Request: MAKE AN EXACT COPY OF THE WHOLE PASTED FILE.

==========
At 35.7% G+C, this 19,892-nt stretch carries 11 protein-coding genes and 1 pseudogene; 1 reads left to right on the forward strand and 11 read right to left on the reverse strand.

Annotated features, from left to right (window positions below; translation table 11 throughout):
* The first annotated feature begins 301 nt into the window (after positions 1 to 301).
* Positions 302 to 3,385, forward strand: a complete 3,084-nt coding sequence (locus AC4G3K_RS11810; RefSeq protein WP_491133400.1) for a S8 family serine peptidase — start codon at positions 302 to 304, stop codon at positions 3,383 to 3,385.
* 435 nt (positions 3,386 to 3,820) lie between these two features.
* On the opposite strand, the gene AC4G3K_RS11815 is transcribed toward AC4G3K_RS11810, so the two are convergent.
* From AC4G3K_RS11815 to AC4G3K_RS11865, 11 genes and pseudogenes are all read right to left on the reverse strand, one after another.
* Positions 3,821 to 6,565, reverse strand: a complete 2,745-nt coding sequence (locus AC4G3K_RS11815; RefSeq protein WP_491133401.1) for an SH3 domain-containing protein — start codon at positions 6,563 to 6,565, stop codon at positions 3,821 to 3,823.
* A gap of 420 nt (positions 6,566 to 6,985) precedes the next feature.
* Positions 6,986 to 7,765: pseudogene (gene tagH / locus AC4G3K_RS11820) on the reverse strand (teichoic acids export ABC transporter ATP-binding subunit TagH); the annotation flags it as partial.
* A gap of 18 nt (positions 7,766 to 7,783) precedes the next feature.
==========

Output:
At 35.7% G+C, this 19,892-nt stretch carries 11 protein-coding genes and 1 pseudogene; 1 reads left to right on the forward strand and 11 read right to left on the reverse strand.

Annotated features, from left to right (window positions below; translation table 11 throughout):
* The first annotated feature begins 301 nt into the window (after positions 1 to 301).
* Positions 302 to 3,385, forward strand: a complete 3,084-nt coding sequence (locus AC4G3K_RS11810; RefSeq protein WP_491133400.1) for a S8 family serine peptidase — start codon at positions 302 to 304, stop codon at positions 3,383 to 3,385.
* 435 nt (positions 3,386 to 3,820) lie between these two features.
* On the opposite strand, the gene AC4G3K_RS11815 is transcribed toward AC4G3K_RS11810, so the two are convergent.
* From AC4G3K_RS11815 to AC4G3K_RS11865, 11 genes and pseudogenes are all read right to left on the reverse strand, one after another.
* Positions 3,821 to 6,565, reverse strand: a complete 2,745-nt coding sequence (locus AC4G3K_RS11815; RefSeq protein WP_491133401.1) for an SH3 domain-containing protein — start codon at positions 6,563 to 6,565, stop codon at positions 3,821 to 3,823.
* A gap of 420 nt (positions 6,566 to 6,985) precedes the next feature.
* Positions 6,986 to 7,765: pseudogene (gene tagH / locus AC4G3K_RS11820) on the reverse strand (teichoic acids export ABC transporter ATP-binding subunit TagH); the annotation flags it as partial.
* A gap of 18 nt (positions 7,766 to 7,783) precedes the next feature.